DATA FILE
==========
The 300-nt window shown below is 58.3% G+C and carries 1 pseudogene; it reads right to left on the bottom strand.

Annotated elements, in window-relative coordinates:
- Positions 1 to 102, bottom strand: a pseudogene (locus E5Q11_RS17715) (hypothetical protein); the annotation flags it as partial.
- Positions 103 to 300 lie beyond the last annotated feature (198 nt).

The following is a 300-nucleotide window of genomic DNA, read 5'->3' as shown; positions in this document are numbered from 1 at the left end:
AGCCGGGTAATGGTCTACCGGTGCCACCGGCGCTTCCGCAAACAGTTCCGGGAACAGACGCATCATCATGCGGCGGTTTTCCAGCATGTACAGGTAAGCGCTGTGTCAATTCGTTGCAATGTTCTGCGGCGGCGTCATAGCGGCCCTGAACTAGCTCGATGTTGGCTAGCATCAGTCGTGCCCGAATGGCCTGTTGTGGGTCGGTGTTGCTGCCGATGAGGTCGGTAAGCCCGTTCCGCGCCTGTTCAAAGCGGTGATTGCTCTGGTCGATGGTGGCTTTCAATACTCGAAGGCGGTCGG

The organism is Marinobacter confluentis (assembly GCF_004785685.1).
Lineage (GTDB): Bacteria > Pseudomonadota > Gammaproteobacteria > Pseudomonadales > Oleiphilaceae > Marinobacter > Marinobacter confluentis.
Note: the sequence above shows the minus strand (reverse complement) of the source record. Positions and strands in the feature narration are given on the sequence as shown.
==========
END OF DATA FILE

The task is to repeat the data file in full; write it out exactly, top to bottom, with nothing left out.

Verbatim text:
The 300-nt window shown below is 58.3% G+C and carries 1 pseudogene; it reads right to left on the bottom strand.

Annotated elements, in window-relative coordinates:
- Positions 1 to 102, bottom strand: a pseudogene (locus E5Q11_RS17715) (hypothetical protein); the annotation flags it as partial.
- Positions 103 to 300 lie beyond the last annotated feature (198 nt).

The following is a 300-nucleotide window of genomic DNA, read 5'->3' as shown; positions in this document are numbered from 1 at the left end:
AGCCGGGTAATGGTCTACCGGTGCCACCGGCGCTTCCGCAAACAGTTCCGGGAACAGACGCATCATCATGCGGCGGTTTTCCAGCATGTACAGGTAAGCGCTGTGTCAATTCGTTGCAATGTTCTGCGGCGGCGTCATAGCGGCCCTGAACTAGCTCGATGTTGGCTAGCATCAGTCGTGCCCGAATGGCCTGTTGTGGGTCGGTGTTGCTGCCGATGAGGTCGGTAAGCCCGTTCCGCGCCTGTTCAAAGCGGTGATTGCTCTGGTCGATGGTGGCTTTCAATACTCGAAGGCGGTCGG

The organism is Marinobacter confluentis (assembly GCF_004785685.1).
Lineage (GTDB): Bacteria > Pseudomonadota > Gammaproteobacteria > Pseudomonadales > Oleiphilaceae > Marinobacter > Marinobacter confluentis.
Note: the sequence above shows the minus strand (reverse complement) of the source record. Positions and strands in the feature narration are given on the sequence as shown.